Do you know the properties of the HAZ on manganese steel? 

Of course that is your anvil to it as you please but it's perfectly usable as she sits and could well NOT be after "repairing" some cosmetic torch cuts.

Torch marks like that are typically made by guys who need to cut something and just don't give a fig about an anvil. 

Frosty The Lucky.

Share this post


Link to post
Share on other sites

No one has brought this up but if those scars were created by a cutting torch the heat treatment around the area of the scars has been compromised already.

Share this post


Link to post
Share on other sites
1 hour ago, JeepinJoe said:

No one has brought this up but if those scars were created by a cutting torch the heat treatment around the area of the scars has been compromised already.

Excellent point.  It only has about 50-60% rebound currently anyways.

Share this post


Link to post
Share on other sites

the lack of rebound is definitely due to human-inflicted damage. a soderfors that has not been messed with will yield 80-95 percent rebound.

Share this post


Link to post
Share on other sites

If it were me i would try to work around it but if that becomes a problem i would use 7018 a1 low alloy high tensile strength stick 3 /32 theres heat damage any way sweat it out run quick stringers build it up grind it smooth cover it with some old welding jackets and let it cool.Evan a 50-60% rebound is still pretty good plus it'll look nice those rods are pretty good to use and 80 amps are plenty in the flat.Start your beads oppacite of each other each time you run a pass so the build up is even on the ends.

Share this post


Link to post
Share on other sites
On February 13, 2017 at 11:49 PM, Frosty said:

You guys who are professional welders and say "just weld it up" are just like so many professional welders who have ruined many an anvil.

Do any of you know what alloy Soderfors used for anvils. . . that size. . . .that year? No, it's NOT high carbon low alloy, it's high carbon vanadium or manganese steel sometimes both, depends on the decade and which ore they were mining at the time. 

Do you know the properties of the HAZ on manganese steel? 

 

I've been Frosted!

You make it sound like I chucked a grenade.  For someone that likes the "particulars" you sure broad stroked my two cents. I haven't ruined an anvil yet, but I am still practicing. 

One more time.  Clean the gouges to remove cutting slag. Heat the anvil to about 120 degrees by putting a weed burner on the body of the anvil. There are temp pencils for this or use an app on your phone.  All  you're doing is removing ambient moisture and that will help make sure you get a good weld. You don't want to anneal the face. Weld with 7018 stick rod or 70s MIG with a 200 amp or bigger machine. Since it's cold out maybe wrap the anvil in a bat of fiberglass insulation after your done to stay away from any thermal shock (overkill IMHO) but this is also why you bring the whole anvil to the 120 temp. It will cool slowly and everything should be happy, not Frosty.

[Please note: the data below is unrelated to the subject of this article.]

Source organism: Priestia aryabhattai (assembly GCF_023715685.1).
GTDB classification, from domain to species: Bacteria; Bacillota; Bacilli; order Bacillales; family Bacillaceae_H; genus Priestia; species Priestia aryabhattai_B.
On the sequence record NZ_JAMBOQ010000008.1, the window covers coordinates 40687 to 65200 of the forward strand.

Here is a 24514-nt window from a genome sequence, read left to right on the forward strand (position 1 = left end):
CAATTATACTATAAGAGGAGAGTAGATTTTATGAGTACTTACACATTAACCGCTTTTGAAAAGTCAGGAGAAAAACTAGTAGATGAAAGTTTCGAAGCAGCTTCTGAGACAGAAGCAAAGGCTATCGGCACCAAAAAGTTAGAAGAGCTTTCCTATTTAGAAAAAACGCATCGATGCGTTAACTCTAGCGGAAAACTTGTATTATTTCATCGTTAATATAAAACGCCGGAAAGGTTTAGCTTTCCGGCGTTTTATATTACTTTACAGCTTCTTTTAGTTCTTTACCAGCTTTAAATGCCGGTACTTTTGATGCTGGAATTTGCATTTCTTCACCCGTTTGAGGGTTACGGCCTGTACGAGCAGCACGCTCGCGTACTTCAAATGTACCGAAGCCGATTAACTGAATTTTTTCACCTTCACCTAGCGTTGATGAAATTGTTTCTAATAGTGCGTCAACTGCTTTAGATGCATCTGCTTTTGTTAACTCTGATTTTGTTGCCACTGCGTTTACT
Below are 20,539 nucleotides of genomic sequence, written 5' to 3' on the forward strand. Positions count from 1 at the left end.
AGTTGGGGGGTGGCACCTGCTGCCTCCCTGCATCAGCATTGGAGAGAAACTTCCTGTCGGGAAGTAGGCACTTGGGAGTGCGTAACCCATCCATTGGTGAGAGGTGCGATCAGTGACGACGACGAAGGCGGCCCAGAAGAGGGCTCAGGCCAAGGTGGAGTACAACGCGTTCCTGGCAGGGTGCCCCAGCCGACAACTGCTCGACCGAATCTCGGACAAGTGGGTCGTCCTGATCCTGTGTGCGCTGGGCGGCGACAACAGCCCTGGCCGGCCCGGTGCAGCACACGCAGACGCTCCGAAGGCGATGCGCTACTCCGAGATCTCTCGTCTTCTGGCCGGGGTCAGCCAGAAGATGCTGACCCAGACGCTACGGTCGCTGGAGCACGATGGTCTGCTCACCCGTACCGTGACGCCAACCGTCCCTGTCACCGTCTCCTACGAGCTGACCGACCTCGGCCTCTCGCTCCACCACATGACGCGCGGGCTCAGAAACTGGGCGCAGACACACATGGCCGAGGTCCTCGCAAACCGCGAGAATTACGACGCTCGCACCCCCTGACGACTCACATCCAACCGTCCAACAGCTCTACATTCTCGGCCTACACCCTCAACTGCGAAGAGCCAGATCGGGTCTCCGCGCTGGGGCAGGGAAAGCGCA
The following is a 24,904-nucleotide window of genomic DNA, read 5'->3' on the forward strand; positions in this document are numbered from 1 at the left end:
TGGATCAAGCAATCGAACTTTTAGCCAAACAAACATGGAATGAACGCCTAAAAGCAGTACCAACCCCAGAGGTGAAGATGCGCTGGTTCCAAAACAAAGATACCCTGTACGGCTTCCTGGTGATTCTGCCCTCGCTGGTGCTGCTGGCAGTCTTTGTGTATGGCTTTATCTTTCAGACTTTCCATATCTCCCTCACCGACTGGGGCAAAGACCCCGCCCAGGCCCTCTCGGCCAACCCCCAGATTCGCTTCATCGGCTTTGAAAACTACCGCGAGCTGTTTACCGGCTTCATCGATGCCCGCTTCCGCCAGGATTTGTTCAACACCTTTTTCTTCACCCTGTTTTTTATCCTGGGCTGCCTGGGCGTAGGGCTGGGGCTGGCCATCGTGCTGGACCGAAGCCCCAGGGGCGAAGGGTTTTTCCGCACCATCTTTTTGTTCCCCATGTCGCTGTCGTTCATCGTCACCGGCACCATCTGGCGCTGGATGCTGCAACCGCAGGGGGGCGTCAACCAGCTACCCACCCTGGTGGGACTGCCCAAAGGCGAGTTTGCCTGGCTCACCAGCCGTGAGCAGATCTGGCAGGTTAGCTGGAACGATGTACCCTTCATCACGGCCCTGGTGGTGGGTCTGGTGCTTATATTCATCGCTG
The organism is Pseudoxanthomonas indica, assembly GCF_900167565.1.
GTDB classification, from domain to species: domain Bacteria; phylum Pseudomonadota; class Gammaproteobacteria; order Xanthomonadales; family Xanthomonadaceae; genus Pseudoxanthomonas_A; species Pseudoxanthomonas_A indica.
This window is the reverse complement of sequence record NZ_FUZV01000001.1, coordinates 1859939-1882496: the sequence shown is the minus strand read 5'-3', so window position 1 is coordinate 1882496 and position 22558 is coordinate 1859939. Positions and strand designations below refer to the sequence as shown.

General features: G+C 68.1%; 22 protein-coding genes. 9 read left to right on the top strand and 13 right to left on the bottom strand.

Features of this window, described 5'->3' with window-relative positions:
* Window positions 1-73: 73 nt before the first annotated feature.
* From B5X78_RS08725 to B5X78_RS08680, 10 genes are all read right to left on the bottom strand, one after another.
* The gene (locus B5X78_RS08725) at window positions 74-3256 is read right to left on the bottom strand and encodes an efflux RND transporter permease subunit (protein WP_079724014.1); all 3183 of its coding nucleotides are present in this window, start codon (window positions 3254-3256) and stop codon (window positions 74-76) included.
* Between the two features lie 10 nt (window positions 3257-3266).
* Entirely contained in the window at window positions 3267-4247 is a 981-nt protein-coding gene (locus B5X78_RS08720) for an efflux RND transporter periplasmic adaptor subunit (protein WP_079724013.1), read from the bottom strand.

Sure, there will be a small amount of annealing around the weld but the face will hold.  AGAIN, these small cosmetic fills are protected and contained by the original anvil face material. After a lot of hammering (years) you might notice a slight dipping from scale abrasion in the filled spots but it will be marginal. The nature of the marks are the only reason I'm advocating for this particular method. If half the face was gone I would be singing a different tune altogether and we'd be getting into a proper Soderfors metallurgy class and heat treat discussion/speculation.

To the comments about leaving the scars.....UGH! I can't visualize working around those. If I was that much of a masochist I'd just pound on my thumb a while :blink:. I polish out nicks and scratches on my anvils. The first time you have to dance around those marks you'll see the reasoning behind that. The time you forge your piece into one of those gouges and you'll be getting out your welder. 

As with any welding, or any shop work for that matter, good ventilation is a must. 

And, one more thing. I forge and weld vanadium wrenches and other tools all the time. They readily weld with 7018 and 70s wire and are used as handles on camp stoves and augmented tooling without failure. Live and learn but don't let the fear of the boogeyman keep you from repairing your tools. 

 

 

Share this post


Link to post
Share on other sites

With that anvil it wouldn't be hard for me to work around the scars since the offhand edge for me is clean-horn left. How often are you forging something that would not fit in the clear spaces? I'm not working 4" square stock by hand....and I doubt anyone would on that anvil. 

My biggest issue with welding would be the possibility of making it too hard from fast cooling of the weld bead creating a brittleness issue. Hardness of the face just extends the life of the face, and we advocate using mild steel scrap all the time for forging so rebound isn't an issue. I think if a test was done of duplicate chunks of steel at different hardness you would find the metal would move the same with equal blows on each one. Rebound is just a measurement of hardness, not how well the anvil will move metal. Welding those cuts up will affect a much greater area than the cutting torch did originally. Softer tops will mushroom more over time, and brittle ones will chip more readily. 

As to using 70 series wire, or 7018. If you are going to go through the trouble of welding it, might was well do it with the best rod, and those are not the best for that application. A couple of rods for a small repair like these won't cost that much.

Like I mentioned previously, I would say use it for a good year of forging, then consider any repairs. You may find those defects to be a plus--thin bending fork, veining, etc...

Share this post


Link to post
Share on other sites

I wouldnt worry about usin that specialty rod for the repair because i read on here somewhere in this thread that it only comes in 5/32 which is to thick for those gouges to make a good repair and way to much heat i would stick to the 7018 if it mushrooms big deal reweld and grind to the desirable profile.

Share this post


Link to post
Share on other sites

Create an account or sign in to comment

You need to be a member in order to leave a comment

Create an account

Sign up for a new account in our community. It's easy!

Register a new account

Sign in

Already have an account? Sign in here.

Sign In Now